3. 
Lay the cushion down on the fabric and cut around it. I pretty much eyeballed the measurements when I cut. No need to be exact...no one's going to look underneath the chair, except for little kids, and you may cut the extra fabric away at the end anyway! But remember, more than enough is always better than less than enough. Also, if there's no reason (such as mold) to strip the cushion of the current upholstery, don't. It's not worth the effort.



4. Staple the fabric to the cushion (lining up stripes and making sure the fabric and cushion are both upside down before you begin). Begin on the straightest edge, and staple precisely in the middle. If it is off to the left or right even by a millimeter, precision monkeys will attack. I had quite a few bruises and scratches from them.  


Continue to staple in a relatively orderly manner across the straight edge, leaving off about an inch or two from the corners.



6. Staple the opposite edge. This one was curved, so I stapled little pleats into the fabric. You want to stretch it fairly tight, and you also don't want the folds to show when you view it from the top. Make sure the pleats don't go beyond the edge.



7. Staple the rest of the edges, still leaving off about an inch or two from the corners. By now the precision monkeys should be getting tired, so you won't have to worry about them much longer.




8. Now comes the hard part: the corners. I tried and tried to get the folds not to show beyond the edge, but it didn't work. So I decided to make neat folds, and this is how I did it. I took the corner, folded it inward, and stapled it securely. 



Then I took one of the flaps sticking up, folded it down over the corner, pulled it as tight as possible, and stapled it once or twice (depending on how much room there was between the corner and the next staple).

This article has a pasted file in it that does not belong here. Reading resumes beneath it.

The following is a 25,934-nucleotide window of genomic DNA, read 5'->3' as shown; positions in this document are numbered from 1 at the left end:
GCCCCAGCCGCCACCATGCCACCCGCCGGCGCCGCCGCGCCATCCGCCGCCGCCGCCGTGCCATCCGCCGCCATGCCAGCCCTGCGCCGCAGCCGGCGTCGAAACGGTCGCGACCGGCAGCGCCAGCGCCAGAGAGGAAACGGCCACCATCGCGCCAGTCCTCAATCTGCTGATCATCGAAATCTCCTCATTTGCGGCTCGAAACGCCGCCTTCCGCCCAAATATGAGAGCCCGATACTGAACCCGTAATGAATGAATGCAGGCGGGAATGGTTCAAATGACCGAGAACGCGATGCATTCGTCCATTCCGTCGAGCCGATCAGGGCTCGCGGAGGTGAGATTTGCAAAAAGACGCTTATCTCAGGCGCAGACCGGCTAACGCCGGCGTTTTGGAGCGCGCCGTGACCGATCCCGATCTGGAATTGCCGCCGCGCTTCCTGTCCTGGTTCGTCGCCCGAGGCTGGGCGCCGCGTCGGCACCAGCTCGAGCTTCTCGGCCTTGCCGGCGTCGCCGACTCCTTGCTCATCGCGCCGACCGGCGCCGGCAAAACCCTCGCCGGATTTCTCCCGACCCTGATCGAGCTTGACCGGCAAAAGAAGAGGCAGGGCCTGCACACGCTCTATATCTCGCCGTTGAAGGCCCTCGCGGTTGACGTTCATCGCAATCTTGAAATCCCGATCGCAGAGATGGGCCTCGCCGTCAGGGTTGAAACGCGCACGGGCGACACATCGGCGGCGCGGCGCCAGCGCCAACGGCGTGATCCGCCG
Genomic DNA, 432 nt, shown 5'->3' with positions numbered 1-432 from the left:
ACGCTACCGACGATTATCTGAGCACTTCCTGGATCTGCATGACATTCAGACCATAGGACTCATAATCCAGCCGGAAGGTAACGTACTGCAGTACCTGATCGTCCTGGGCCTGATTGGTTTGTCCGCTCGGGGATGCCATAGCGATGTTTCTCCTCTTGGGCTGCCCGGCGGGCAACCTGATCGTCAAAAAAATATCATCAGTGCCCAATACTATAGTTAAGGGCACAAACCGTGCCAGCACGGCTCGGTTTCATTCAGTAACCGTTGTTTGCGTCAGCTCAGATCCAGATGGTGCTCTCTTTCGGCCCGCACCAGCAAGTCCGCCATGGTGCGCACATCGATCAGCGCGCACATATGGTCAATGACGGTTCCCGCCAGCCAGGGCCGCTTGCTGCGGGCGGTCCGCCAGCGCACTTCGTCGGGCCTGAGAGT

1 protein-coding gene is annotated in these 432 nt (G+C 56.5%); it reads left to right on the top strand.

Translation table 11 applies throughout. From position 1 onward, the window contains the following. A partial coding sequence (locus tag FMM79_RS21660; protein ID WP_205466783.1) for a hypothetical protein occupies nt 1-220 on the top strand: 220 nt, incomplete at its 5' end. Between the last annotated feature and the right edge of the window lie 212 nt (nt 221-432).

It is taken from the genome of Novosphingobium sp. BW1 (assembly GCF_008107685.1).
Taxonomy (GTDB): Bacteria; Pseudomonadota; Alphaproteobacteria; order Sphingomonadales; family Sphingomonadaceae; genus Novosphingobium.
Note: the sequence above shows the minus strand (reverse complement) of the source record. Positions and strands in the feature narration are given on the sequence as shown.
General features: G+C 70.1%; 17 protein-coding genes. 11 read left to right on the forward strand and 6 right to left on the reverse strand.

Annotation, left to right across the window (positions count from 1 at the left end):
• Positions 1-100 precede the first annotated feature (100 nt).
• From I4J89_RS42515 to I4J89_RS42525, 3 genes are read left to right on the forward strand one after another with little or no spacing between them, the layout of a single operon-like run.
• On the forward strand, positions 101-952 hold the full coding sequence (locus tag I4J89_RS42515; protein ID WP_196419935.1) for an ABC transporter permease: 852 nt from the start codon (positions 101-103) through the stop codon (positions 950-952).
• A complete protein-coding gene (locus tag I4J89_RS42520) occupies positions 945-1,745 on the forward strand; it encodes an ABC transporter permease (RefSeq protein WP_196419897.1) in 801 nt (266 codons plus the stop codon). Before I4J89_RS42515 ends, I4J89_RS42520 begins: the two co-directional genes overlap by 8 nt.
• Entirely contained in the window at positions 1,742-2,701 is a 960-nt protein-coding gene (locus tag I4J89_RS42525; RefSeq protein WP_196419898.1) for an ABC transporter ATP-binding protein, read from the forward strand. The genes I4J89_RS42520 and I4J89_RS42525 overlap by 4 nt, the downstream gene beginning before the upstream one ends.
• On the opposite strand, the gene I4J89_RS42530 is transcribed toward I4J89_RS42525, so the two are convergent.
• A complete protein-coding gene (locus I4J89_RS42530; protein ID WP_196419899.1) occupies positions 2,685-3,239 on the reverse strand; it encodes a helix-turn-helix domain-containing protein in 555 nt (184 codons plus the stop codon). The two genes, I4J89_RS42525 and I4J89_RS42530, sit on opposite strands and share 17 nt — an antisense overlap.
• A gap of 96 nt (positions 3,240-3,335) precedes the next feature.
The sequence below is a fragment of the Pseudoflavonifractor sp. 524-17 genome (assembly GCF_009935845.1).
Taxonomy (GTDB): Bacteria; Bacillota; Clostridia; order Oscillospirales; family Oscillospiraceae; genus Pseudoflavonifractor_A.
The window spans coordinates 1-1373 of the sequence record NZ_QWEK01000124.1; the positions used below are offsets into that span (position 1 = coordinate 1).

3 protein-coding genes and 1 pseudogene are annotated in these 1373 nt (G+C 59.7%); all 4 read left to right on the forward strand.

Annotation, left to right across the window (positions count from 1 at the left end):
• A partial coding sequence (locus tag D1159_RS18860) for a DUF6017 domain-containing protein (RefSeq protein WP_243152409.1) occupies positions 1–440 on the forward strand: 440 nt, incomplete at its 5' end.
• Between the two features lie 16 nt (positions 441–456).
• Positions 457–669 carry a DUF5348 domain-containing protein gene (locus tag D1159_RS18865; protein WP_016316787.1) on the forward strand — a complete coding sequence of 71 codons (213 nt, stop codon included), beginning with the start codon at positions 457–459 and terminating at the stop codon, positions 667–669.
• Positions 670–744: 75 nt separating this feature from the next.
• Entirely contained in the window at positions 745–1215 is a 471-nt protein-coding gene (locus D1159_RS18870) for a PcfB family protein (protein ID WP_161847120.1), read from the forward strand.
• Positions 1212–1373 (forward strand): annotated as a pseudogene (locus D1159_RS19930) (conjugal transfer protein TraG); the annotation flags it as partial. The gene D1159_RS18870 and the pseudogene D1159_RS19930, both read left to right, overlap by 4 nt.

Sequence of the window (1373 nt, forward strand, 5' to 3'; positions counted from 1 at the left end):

I then took the other flap, pressed it down, pulled it very tight, and stapled it. 



Voila! A neatly folded corner. 



But...then there were the corners of much woe. This next corner was next to the curved part of the cushion, so it couldn't be folded neatly into a box corner. The same idea basically applies, with the fabric corner first folded and stapled onto the seat corner, but after that, it's every flap for itself. Fold and re-fold to find the tightest, neatest looking fold you can get, and staple away. Add extra pleats to the fabric curve if you need to.



This is the curved corner fold from the top. Not too shabby.



9. After finishing all four corners, take the mighty fabric scissors and slice away. The precision monkeys had gained renewed strength and would not let me leave a bunch of fabric just hanging, so I gave in and grabbed the scissors to cut the excess.



The completed cushion:



10. Put the cushion back on the seat. Screw the screws back in...this requires some twisting and turning to try to keep the seat out of the way of gravity while doing the same with the screws...I ended up laying an arm across the seat to hold it down while screwing the the screws upside down.



11. Step back and admire your handiwork. Sit on it, stand on it, and put it back in its place at the table or against the wall.